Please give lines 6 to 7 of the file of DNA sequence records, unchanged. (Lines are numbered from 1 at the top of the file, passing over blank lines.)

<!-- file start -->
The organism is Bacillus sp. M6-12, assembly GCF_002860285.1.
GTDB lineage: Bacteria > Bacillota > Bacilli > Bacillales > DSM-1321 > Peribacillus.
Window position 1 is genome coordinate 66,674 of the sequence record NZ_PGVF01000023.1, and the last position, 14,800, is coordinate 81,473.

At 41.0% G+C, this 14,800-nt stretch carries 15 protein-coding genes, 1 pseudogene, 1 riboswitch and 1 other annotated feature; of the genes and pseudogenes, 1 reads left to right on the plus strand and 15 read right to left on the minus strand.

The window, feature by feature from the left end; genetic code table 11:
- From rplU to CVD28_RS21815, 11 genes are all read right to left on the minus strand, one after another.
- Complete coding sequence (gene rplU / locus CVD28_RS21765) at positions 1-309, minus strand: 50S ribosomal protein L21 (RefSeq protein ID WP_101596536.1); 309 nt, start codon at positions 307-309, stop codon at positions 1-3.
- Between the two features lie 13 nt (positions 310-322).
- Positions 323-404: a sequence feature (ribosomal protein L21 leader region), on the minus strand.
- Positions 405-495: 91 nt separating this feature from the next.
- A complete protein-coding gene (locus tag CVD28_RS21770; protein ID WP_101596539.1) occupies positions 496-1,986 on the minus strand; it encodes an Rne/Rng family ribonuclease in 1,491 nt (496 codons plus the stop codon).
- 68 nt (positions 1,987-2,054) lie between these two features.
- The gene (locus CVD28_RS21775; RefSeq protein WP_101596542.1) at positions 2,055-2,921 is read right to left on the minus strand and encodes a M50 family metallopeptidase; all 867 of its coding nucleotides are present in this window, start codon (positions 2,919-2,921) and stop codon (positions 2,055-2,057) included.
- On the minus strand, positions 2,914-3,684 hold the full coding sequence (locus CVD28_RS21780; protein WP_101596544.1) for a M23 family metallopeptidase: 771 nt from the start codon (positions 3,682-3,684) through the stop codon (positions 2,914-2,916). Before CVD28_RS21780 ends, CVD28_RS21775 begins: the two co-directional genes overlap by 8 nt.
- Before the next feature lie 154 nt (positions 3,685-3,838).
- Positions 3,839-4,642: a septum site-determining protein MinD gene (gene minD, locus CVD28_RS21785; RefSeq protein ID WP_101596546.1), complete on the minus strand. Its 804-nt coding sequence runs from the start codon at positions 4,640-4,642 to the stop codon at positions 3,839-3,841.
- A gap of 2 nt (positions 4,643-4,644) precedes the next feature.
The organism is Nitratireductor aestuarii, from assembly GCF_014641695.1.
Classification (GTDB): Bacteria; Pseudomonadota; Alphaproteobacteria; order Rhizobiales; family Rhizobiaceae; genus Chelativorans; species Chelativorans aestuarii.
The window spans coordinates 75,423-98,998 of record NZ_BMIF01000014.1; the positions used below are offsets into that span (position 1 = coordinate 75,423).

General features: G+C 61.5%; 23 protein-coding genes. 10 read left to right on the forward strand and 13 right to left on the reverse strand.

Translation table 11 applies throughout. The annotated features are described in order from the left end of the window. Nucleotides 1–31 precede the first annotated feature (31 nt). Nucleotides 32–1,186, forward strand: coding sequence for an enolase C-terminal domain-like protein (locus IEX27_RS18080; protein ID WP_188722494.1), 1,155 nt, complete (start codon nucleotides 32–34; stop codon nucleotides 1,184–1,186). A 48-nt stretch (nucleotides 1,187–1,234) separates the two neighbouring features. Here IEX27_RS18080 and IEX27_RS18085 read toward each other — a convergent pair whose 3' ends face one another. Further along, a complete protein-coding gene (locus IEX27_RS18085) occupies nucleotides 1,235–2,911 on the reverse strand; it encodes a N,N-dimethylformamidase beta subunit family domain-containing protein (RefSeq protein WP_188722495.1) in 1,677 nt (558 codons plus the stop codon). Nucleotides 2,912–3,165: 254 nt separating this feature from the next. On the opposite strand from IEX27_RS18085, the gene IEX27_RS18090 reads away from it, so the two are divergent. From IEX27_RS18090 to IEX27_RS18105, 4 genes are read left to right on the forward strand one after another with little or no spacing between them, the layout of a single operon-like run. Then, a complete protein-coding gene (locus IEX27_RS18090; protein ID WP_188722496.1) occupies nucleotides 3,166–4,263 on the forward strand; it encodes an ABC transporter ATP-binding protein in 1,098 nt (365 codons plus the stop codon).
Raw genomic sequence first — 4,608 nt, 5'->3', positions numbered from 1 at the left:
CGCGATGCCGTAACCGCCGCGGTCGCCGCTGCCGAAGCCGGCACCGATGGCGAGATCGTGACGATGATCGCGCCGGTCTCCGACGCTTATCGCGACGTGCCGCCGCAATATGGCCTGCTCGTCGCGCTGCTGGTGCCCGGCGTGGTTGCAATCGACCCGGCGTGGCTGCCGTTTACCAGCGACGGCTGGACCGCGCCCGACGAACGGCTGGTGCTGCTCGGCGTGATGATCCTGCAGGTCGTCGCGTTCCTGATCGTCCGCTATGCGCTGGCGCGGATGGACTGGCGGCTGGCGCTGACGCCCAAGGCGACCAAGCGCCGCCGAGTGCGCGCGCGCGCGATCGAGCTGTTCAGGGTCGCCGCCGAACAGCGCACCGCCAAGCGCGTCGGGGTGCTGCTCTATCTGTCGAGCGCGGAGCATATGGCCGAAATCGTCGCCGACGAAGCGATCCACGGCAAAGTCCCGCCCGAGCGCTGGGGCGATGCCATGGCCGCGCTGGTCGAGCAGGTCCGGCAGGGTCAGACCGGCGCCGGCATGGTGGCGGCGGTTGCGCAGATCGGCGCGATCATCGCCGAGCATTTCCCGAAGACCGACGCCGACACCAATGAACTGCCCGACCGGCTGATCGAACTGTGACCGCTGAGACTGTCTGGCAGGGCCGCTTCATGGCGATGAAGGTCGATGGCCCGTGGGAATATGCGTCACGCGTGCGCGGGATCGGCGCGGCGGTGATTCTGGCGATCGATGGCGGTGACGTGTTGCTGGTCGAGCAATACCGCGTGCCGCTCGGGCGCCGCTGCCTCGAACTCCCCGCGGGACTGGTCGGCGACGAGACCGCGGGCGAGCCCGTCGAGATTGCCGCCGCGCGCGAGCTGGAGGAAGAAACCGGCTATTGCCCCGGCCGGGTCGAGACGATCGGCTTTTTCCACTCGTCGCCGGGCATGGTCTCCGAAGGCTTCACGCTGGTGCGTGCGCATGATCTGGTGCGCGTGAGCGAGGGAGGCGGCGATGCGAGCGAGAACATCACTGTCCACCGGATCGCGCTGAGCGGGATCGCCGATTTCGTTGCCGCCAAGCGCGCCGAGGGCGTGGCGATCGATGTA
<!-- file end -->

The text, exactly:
- From rplU to CVD28_RS21815, 11 genes are all read right to left on the minus strand, one after another.
- Complete coding sequence (gene rplU / locus CVD28_RS21765) at positions 1-309, minus strand: 50S ribosomal protein L21 (RefSeq protein ID WP_101596536.1); 309 nt, start codon at positions 307-309, stop codon at positions 1-3.